the brain.
   As you continue to drink, the amount of alcohol
    in your bloodstream continues to increase.
   The more alcohol the body absorbs, the higher
    the Blood Alcohol Concentration – and the
    drunker the person gets.
        Blood Alcohol Concentration –
          How does this affect you?
   .02% - Alcohol immediately slows the nervous
    system and reaction time is impaired to some
    extent. You become more relaxed
   .04% - Reaction time continues to slow.
    A “buzz” develops. Relaxation deepens.
   .055% - .06% - Effects of alcohol change. Good
    feelings get less positive and negative feelings
    more negative. The negative effects will continue
    as long as you continue to drink. Brain’s ability to
    process information and make judgments is
    greatly impaired.
    BAC - How it affect you ?                      Continued

   .08% - Legally Drunk. Decrease in Motor
    coordination. May feel nauseous and throw up.
    This can occur in some people with just one or two drinks.
   .10% - A clear breakdown in judgment and
    motor coordination, visibly sloppy.
   .15% -.25% - High risk of blackouts and injuries.
   .25% -.35% - Can pass out. Risk of death.
   .40% -.45% - Lethal dose for most.
What Is A Standard Drink?
Factors that may influence alcohol
      concentration levels:
 Gender – body compositions differ
 Body weight
   Alcohol content in drinks
   How much you drink
   Food intake
   Age
   Mood
    Myths Associated With Alcohol:
   Alcohol is a sexual stimulant
       Alcohol actually decreases your ability to function sexually
       You may be less inhibited, but are less likely to be able tp follow through

   One or two drinks has no noticeable effect
    on a person’s behavior and/or judgment
       Behavior and judgment changes with the first drink
       Some people are legally drunk with just one or two drinks
   You can sober someone up faster with
    food or coffee
       It takes the liver one hour to burn off about .016 of your
        blood alcohol level.
       As a rule it will take a 150lb male one hour to metabolize
        one glass of wine, one shot of liquor, or one bottle of beer
   Beer doesn’t contain as much alcohol
    as hard liquor
       A 12 ounce bottle of beer has the same alcohol content as a
        standard shot of 80-proof liquor or a 5 ounce glass of wine.
 Health problems associated with
    long term use of alcohol:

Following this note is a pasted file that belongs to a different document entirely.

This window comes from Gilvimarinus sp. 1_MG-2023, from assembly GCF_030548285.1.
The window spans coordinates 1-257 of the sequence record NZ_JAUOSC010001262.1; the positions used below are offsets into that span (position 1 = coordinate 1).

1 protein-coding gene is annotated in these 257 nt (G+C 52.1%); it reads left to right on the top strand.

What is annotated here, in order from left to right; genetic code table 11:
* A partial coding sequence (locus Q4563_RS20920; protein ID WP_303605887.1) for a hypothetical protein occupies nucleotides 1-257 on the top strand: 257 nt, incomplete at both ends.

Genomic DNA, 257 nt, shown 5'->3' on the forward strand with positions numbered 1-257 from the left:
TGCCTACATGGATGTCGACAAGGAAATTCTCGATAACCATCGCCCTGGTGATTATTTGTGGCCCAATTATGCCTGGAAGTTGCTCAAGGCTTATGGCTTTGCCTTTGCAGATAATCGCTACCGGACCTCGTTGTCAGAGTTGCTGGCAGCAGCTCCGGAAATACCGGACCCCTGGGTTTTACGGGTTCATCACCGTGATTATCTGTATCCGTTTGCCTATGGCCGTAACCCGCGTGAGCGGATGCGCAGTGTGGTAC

 Alcoholism (addiction to alcohol)
 Cancers
       Esophagus, mouth, throat, larynx (voice box).
       Increase risk of colon and rectal cancer
   Heart damage
       Cardiomyopathy (disease of the heart muscle)
       High blood pressure
       High triglycerides leading to heart attack or stroke.
   Liver damage
       Cirrhosis
       Hepatitis
   Stomach
       Chronic irritation of the stomach lining and bleeding ulcers
       pancreatitis
     How to control the situation:
Protect yourself if you choose to drink:
   Limit the amount you drink, sip drinks slowly and
    space them out over time
   A heavy meal or dairy products before and while
    drinking may help slow the alcohol absorption
   Avoid salty foods that make you more thirsty such
    as salted peanuts or popcorn
   Drink diluted drinks rather than “straight shots”
   Avoid carbonated mixers or sparkling wines as they
    speed the alcohol into your bloodstream
   Avoid “spiked” punch and other drinks with
    unknown amounts of alcohol
  Binge Drinking
             Drinking too much alcohol too fast

Can result in the brain’s control center
closing down, at which point you can
      black out, slip into a coma,
       Stop breathing, and die.
              Binge Drinking
 Is all too often a common pattern of excessive
  alcohol use at parties fueled by peer pressure.
 Many times occurs in the form of drinking contests,
  dares, bets, or guzzling beer.
 In a recent U. S. college survey, nearly 50% of binge
  drinkers reported doing something they regretted
  while drunk.
 Binge drinkers are more likely to drive drunk or ride
  with a driver who has been drinking.
 Every year about 600,000 students between 18 and
  24 are assaulted by someone who has been drinking.
 The proportion of current drinkers that binge is
  highest in the 18 to 20 year old groups (52.1%).
Binge drinking is associated with many
      health problems including:
   Unintentional injuries (e.g. car crash, falls, burns, drowning)
   Intentional injuries (e.g. firearm injuries, sexual assault, domestic violence)
   Alcohol poisoning and death
   Sexually transmitted diseases
   Unintended pregnancy
   Children born with Fetal Alcohol Syndrome
        one of the leading known preventable causes of mental retardation and birth defects, such
         as mental and physical disabilities, abnormal facial features, growth deficiencies, vision,
         hearing and learning disabilities.

   High blood pressure, stroke, and other
    cardiovascular diseases
   Liver disease, Neurological damage, Poor
    control of diabetes
   Sexual dysfunction
               Alcohol Poisoning
   This is a Medical Emergency       –     Call 911
    If alcohol poisoning is not treated, a person may
    become comatose, suffer brain damage and die!
   Alcohol poisoning is when someone overdoses on
   Alcohol depresses nerves that control breathing and
    the gag reflex. This may cause one or both of the
       pass out, stop breathing and die.
       pass out, choke on their own vomit and die
   Even after a person passes out their alcohol level
    keeps rising.